To blog or not to blog. Is that really the question?

Blogging has become a major part of my writing process. Each Monday, I publish a new blog post that is related in some way to reading and writing. Today’s is no exception, but it’s about the process of creating a new blog. In 2009, I took advantage of’s free blog templates and platform. I felt satisfied with the theme I’d been using. I also appreciated not paying a monthly/yearly fee for using it. A newbie to creating a blog, I needed something simple so I could teach myself how to set it up, and WordPress offers online guidelines for doing so. Over the years, I became somewhat adept at publishing my posts and keeping my pages updated. Continue reading “To blog or not to blog. Is that really the question?”

Blogging into Visibility

One of the first things my publisher told me to do before my novel Fling is published in 2015 is create a fan base. I don’t think he was referring to the kind of fan I’m used to, a mechanical object with rotating blades that whirl around and stir the air. In a way, though, I suppose the kind of fan my publisher was referring to can stir things up and call attention to our work.

Yet for someone of my disposition (I don’t love big parties or crowds; I prefer quiet intimate dinners with close friends and enjoy spending time alone), making the kind of outreach that marketing a book requires is hard. Not only is it all consuming, taking time away from the precious little I do have for writing itself, but I also must enter a world totally different from the one I’m accustomed to.

I’ve had to learn the language of twitter (I still haven’t a clue how to make that networking approach work); tumblr (not sure exactly what this does); and Facebook (I’m a neophyte, but I’m learning how to add “friends,” many of whom I don’t know, and I’m very good at liking things that stand out); triberr (can’t figure this one out); and Pinterest (not sure how to employ this tool). I’ve signed up for blog rolls and blog hops. I’m investigating virtual book tours since real ones don’t do much for unknown authors. At the moment, I have a 15-page marketing plan, and I’ve only scratched the surface! It will be a book itself by the time I’m finished.

This sounds like sour grapes when I should be grateful that my novel will be published (and I am!), but how will all of these activities make people like my writing or become a “fan”? This marketing madness is an aspect of writing I hadn’t anticipated. While I was familiar with the demands of researching publishers and publications for long and short work, both poetry and prose, the business side of what we writers do, this other aspect of publishing has totally changed my life.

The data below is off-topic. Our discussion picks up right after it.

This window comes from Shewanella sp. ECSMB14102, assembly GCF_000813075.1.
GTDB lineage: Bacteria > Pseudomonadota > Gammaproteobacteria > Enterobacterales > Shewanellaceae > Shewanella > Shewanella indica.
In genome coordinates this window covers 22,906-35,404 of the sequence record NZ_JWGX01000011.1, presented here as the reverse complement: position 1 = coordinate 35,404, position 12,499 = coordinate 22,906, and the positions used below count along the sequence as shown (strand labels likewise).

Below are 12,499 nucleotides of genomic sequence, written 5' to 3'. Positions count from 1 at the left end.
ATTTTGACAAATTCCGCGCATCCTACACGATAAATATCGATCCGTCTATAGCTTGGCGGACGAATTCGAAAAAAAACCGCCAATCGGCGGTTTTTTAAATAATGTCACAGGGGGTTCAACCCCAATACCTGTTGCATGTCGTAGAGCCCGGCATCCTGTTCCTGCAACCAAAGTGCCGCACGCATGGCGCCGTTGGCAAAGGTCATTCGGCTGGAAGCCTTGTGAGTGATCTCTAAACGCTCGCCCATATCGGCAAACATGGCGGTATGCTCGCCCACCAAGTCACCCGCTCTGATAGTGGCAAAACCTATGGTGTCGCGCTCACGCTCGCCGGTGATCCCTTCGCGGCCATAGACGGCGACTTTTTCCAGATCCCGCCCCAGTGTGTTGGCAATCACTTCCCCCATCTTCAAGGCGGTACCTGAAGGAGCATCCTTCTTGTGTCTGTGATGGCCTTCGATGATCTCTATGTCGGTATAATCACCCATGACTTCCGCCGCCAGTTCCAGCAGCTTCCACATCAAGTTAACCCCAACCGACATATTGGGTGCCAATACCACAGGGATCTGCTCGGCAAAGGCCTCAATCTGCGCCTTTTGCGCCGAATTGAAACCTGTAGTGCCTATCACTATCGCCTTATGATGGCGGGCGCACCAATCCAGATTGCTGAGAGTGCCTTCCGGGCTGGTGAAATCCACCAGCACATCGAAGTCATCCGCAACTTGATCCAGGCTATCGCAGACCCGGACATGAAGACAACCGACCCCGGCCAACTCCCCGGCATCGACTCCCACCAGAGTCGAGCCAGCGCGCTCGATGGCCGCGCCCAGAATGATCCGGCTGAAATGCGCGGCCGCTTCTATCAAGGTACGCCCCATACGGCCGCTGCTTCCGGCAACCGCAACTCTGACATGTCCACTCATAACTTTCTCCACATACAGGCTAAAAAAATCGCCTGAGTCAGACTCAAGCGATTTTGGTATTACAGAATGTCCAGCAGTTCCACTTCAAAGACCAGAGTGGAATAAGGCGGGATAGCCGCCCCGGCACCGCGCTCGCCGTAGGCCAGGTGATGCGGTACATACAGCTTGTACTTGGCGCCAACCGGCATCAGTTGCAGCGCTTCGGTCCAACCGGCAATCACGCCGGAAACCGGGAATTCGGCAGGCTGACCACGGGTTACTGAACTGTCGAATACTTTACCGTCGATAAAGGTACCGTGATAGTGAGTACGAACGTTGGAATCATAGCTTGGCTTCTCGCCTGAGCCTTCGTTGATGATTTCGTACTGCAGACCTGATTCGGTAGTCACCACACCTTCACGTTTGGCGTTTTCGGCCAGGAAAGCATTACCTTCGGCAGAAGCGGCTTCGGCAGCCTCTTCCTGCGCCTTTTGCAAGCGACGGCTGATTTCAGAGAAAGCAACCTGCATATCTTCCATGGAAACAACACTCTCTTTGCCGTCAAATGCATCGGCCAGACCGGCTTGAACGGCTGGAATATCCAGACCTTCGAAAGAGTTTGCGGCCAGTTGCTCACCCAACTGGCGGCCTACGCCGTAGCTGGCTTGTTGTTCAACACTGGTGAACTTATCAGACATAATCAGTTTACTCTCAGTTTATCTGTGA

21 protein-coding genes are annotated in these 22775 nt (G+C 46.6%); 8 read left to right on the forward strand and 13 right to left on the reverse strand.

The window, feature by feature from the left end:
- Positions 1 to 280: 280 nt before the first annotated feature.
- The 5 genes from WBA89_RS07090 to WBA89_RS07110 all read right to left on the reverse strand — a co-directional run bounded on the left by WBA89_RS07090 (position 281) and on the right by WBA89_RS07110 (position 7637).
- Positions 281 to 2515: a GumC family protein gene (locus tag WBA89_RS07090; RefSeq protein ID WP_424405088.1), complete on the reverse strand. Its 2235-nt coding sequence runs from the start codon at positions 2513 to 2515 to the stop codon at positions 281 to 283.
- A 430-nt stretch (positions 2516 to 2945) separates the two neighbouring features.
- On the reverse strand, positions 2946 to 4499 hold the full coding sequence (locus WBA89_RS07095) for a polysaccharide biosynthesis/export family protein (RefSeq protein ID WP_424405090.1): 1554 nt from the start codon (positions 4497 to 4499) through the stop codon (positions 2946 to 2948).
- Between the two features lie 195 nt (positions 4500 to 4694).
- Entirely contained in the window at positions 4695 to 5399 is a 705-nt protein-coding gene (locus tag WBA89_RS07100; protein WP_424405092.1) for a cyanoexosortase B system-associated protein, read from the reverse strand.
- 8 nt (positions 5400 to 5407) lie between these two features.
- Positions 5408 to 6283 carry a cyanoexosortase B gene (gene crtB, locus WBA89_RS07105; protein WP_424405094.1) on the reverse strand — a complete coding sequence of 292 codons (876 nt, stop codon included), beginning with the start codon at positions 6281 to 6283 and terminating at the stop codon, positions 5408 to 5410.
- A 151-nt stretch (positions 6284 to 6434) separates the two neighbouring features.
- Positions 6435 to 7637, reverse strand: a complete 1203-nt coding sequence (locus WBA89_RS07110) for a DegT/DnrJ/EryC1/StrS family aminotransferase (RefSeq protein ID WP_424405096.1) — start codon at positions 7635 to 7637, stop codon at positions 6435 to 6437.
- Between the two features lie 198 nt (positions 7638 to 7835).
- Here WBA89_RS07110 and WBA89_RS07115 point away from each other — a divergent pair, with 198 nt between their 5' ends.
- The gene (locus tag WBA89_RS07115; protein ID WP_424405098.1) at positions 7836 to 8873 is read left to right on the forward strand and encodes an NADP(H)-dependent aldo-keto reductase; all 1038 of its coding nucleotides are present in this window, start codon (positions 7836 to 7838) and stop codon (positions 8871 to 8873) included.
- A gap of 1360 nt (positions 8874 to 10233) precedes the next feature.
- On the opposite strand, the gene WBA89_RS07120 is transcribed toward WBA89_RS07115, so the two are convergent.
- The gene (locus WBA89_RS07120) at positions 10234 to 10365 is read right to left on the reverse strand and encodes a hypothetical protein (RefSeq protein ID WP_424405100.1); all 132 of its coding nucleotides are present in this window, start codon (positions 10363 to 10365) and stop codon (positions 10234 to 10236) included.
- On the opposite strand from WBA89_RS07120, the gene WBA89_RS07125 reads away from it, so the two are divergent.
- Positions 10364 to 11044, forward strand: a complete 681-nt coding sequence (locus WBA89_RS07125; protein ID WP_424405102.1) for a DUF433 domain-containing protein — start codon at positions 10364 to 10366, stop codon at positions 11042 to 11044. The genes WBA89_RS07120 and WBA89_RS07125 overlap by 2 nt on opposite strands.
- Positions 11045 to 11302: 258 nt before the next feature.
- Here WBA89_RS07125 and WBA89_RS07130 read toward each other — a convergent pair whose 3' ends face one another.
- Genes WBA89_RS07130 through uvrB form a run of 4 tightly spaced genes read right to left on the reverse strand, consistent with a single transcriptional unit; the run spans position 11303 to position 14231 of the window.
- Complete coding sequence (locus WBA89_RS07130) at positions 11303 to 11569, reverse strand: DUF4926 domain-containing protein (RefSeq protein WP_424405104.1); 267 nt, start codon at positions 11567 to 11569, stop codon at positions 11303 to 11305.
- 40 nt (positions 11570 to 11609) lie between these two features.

It’s also one of the reasons I am writing this blog (as so many other writers are doing), trying to make my presence as a writer known beyond my immediate friends (who must hate receiving all these posts!). At times I wonder if I’m just preaching to the choir since most writers have the same goals: We’re enrolled in Goodreads and Librarything. If we’re women, we try to keep connected with Shewrites. We’re all trying to sell books, but are we actually reaching those readers who aren’t writers themselves, the ones we want to attract?

I would like to hear from other writers who are also going through this process and have advice on how to survive it. Meanwhile, here I am, stirring up a little air on the Internet in my search for fans.




On Blogging

Full disclosure:  I started this blog so I would have a “writer’s platform” I could show agents and potential publishers.  But it doesn’t come without a cost, and that is one’s privacy.

The idea of public and private has shifted in this new century.  While some people still keep private diaries/journals, others are blogging their hearts out for all the world to see.  Facebook, Myspace, YouTube, chat rooms, etc., have conditioned a new generation to spill it all on the web, to not hold back.  Some even set up webcams in their houses so strangers can follow their daily routine.

Has the isolation we experience in our neighborhoods caused this overreaction on the world-wide web?  When I was a child, I knew everyone on our block.  I walked to school, which allowed me to see my neighbors, both coming and going.  People sat on porches in the summer time and shared produce from abundant gardens.  We formed neighborhoods, not these individual units that make up most communities today where few people know their neighbors or interact with them.  Even the words neighbor and neighborhood sound quaint now.

What is the effect on our consciousness of such willingness to turn ourselves inside out for anyone to see?  We won’t know the answer to this questions immediately, but we can speculate.  Of course, writers learn early that they can’t hold back.  They must be willing to expose their private selves, whether in fiction or non-fiction.  Even the most objective academic or journalistic writing can’t conceal entirely the person behind the prose.

What is the effect of blogging on our consciousness, on our relationships with ourselves and others?  What does it mean not to have a private self any longer?  What are the drawbacks to this kind of exposure?